Low Slope roof calculation errors

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Michael Hurd
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Low Slope roof calculation errors

Post by Michael Hurd » Tue Sep 06, 2016 11:44 am -1100

I have come across the situation on multiple occasions where I will run low-slope roofing simulations to determine whether or not a vapor retarder is required in the assembly. far to frequently the results indicate what appears to be unacceptable results whether a vapor retarder is included in the assembly or not. On one hand I'll get condensation between the insulation and the concrete deck, on the other, an ASHRAE 160 violation at the cover board directly beneath the roof membrane. The choice you seemingly are left with is which assembly isn't quite as bad as the other. I'm beginning to wonder if there is something different with WUFI as to how it models roofs versus wall assemblies. Or perhaps there is some key bit of information or a setting for roofs that I am missing or have forgotten from the classes. Have other users encountered this?

One specific question, If you have a camera location that shows condensation, but there is seemingly no real moisture build up in the material, is condensation really occurring? Is there perhaps so little moisture in the material that condensation is occurring but it really can't harm anything?
Respectfully,

Michael Hurd

Manfred Kehrer
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Re: Low Slope roof calculation errors

Post by Manfred Kehrer » Tue Sep 13, 2016 3:03 am -1100

Hello Michael,
long time not heard from you. As you see I am now with my own company.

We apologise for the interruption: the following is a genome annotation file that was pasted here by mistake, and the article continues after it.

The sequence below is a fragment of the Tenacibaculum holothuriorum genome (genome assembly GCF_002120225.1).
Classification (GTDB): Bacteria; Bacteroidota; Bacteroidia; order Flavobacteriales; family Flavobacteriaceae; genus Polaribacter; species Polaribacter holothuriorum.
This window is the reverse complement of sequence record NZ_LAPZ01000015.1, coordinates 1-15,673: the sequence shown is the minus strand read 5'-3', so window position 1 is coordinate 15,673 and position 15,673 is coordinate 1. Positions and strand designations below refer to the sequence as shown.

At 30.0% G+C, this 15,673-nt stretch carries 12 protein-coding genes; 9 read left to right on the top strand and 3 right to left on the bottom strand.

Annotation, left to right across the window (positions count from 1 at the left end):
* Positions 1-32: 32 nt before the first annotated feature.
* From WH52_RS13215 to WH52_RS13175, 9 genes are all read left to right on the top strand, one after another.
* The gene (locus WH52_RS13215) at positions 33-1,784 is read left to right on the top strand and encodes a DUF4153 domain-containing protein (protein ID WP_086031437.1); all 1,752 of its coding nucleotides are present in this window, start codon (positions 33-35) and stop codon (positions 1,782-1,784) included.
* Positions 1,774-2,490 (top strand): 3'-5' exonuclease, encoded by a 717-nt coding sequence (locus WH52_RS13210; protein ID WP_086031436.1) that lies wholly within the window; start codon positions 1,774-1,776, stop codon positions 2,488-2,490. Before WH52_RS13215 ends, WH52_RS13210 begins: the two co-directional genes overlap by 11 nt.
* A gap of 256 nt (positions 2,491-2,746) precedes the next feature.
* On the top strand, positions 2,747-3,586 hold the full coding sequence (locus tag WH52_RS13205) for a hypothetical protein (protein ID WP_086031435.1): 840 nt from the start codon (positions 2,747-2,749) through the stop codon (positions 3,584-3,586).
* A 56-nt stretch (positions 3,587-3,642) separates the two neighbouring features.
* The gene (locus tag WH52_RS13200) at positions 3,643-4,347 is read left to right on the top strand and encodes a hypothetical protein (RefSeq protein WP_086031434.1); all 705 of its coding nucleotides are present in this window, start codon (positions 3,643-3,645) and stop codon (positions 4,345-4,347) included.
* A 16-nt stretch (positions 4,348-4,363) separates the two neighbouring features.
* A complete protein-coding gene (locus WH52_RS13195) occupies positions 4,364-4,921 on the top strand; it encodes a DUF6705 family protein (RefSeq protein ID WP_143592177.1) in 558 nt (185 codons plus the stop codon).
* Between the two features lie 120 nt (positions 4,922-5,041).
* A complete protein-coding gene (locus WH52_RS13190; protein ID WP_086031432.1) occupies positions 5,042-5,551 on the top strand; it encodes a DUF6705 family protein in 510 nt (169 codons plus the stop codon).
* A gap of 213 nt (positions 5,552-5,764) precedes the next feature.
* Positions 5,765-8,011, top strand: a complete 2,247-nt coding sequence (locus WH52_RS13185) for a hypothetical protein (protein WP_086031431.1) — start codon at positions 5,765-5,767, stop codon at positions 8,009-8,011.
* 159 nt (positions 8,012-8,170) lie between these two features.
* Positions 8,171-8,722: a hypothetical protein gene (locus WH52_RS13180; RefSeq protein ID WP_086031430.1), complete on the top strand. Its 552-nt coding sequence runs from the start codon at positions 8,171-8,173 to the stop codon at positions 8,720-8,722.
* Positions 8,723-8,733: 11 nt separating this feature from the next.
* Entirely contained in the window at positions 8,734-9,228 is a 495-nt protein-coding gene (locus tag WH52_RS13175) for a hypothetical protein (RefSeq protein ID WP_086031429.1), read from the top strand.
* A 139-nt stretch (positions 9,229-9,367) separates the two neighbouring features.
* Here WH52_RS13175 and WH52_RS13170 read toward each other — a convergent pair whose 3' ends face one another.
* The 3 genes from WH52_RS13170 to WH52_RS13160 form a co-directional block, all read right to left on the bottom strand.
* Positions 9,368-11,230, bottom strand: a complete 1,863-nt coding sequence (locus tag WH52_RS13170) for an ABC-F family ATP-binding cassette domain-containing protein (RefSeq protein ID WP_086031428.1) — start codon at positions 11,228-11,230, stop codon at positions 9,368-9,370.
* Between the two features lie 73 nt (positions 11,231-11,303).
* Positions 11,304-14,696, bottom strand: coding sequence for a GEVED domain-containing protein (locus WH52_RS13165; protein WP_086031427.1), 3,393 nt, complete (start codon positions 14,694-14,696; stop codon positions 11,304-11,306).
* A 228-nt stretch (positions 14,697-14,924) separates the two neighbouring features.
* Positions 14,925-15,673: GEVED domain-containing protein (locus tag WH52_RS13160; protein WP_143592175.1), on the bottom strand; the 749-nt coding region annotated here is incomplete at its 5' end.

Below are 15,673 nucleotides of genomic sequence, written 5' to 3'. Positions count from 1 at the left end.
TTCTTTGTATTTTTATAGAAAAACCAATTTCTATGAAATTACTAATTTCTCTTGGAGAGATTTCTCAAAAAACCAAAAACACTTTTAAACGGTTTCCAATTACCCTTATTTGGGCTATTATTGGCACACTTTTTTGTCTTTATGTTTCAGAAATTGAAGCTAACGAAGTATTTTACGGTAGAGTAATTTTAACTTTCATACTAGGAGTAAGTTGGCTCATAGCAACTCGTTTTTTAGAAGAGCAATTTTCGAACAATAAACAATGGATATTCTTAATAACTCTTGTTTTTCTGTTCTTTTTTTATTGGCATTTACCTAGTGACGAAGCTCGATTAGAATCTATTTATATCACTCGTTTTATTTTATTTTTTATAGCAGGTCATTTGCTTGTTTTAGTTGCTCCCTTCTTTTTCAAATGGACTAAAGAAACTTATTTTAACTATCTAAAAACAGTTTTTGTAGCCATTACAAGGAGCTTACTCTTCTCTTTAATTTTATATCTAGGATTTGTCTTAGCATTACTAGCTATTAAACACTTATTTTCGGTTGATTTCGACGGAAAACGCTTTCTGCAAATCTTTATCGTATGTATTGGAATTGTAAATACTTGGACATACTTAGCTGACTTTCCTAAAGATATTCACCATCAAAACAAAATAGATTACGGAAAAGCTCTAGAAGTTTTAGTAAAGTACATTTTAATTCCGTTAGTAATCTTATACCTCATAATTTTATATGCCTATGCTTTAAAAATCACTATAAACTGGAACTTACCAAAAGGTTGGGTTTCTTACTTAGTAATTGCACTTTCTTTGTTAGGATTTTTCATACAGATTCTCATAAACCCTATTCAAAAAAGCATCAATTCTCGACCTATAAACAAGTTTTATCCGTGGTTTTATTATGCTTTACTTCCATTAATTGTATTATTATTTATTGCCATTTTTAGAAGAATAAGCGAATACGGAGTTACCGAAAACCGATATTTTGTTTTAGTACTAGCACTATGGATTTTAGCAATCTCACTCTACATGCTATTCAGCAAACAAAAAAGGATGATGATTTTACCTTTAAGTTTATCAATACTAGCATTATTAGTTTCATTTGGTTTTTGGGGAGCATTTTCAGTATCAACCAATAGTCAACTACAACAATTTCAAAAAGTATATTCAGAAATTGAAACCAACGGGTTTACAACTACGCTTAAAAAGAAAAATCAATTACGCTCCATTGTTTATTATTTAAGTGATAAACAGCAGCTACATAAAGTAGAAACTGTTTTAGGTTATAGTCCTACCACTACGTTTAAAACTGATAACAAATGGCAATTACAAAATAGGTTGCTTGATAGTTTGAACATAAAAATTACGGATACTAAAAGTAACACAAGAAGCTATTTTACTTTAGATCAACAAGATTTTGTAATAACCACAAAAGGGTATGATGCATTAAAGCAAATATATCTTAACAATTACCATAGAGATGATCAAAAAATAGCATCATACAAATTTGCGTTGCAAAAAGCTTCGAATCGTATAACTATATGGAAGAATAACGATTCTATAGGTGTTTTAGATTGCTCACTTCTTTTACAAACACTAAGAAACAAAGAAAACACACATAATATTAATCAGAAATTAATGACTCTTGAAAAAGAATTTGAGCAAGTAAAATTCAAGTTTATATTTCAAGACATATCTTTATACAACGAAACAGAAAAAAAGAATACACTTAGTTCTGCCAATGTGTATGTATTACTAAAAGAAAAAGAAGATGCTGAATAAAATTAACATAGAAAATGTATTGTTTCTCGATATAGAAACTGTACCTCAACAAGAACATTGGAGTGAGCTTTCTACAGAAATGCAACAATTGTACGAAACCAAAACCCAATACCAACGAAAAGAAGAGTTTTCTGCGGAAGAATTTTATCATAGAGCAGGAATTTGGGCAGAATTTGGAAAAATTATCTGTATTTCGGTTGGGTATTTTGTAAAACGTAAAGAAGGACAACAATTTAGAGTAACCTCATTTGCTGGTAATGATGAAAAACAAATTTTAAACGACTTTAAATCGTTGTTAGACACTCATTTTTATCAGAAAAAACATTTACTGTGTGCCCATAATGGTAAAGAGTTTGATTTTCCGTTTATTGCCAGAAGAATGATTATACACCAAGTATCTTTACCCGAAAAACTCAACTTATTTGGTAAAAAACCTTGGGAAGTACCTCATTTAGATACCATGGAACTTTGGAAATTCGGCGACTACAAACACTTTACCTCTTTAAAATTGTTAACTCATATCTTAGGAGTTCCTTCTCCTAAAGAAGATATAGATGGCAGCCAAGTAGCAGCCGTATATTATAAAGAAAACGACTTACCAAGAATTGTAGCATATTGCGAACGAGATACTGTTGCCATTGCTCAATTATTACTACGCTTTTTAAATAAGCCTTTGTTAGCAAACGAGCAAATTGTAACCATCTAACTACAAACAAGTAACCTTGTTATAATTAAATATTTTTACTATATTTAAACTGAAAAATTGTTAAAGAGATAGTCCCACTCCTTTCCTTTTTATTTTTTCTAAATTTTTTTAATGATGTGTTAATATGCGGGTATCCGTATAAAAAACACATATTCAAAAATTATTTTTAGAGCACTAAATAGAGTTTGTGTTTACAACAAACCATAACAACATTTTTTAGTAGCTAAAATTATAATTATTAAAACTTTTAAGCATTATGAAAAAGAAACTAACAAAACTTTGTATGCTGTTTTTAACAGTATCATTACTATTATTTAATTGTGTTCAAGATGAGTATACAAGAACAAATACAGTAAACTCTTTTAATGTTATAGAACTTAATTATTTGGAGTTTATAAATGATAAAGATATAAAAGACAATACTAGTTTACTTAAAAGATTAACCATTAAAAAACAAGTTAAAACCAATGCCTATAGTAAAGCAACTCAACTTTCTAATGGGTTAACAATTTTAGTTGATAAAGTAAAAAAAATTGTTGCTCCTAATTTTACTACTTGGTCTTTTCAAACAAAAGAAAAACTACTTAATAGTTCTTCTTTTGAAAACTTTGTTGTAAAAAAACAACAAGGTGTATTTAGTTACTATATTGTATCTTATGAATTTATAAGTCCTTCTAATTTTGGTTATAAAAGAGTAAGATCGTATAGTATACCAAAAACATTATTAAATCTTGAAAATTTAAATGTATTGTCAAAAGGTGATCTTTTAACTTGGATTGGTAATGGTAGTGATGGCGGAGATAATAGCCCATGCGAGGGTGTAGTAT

I don't see any reason why WUFI should deal with roofs differently than wall assemblies, all based on physics and it is a matter of what to feed in. Also ASHRAE 160 evaluation criteria did change. We voted on that at the last ASHRAE meeting. We got rid of the running average evaluation and now have a criteria based on mold growth index according to the Vitaanen model.

To your specific question: I think you need to get rid of the "condensation thinking". small amounts of condensation happens already at about 80%RH and is called capillary condensation. I would recommend 3 approaches:
1) Model growth evaluation, based on temp and RH
2) wooden decay, based on water content in M.%
3) high moisture accumulation which leads to run off water.

Manfred
Manfred
Wiss, Janney, Elstner Associates, Inc.
Official WUFI® Collaboration Partner for USA/Canada
Enjoy WUFI® :) .... It is easy and complex.

Michael Hurd
WUFI User
WUFI User
Posts: 96
Joined: Thu Oct 19, 2006 5:27 am -1100

Re: Low Slope roof calculation errors

Post by Michael Hurd » Tue Sep 13, 2016 3:15 am -1100

Thanks Manfred, I'll take that approach.

Any idea why WUFI 5.3 and WUFI 4 would provide different results for the exact same roof assembly? Consistently the outputs in WUFI 4 for the same assembly create better results than 5.3.

Is the ASHRAE change published yet? I heard that it was coming when I attended my last WUFI class.
Respectfully,

Michael Hurd

BEHROOA
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Re: Low Slope roof calculation errors

Post by BEHROOA » Wed Jun 05, 2019 6:03 am -1100

Hello Manfred,

I am having the exact same issue as Michael and want to take one of your suggestions to get a more accurate model. Can you please elaborate on what you mean when you say to perform:

"1) Model growth evaluation, based on temp and RH
2) wooden decay, based on water content in M.%
3) high moisture accumulation which leads to run off water."

Thanks,
Autusa

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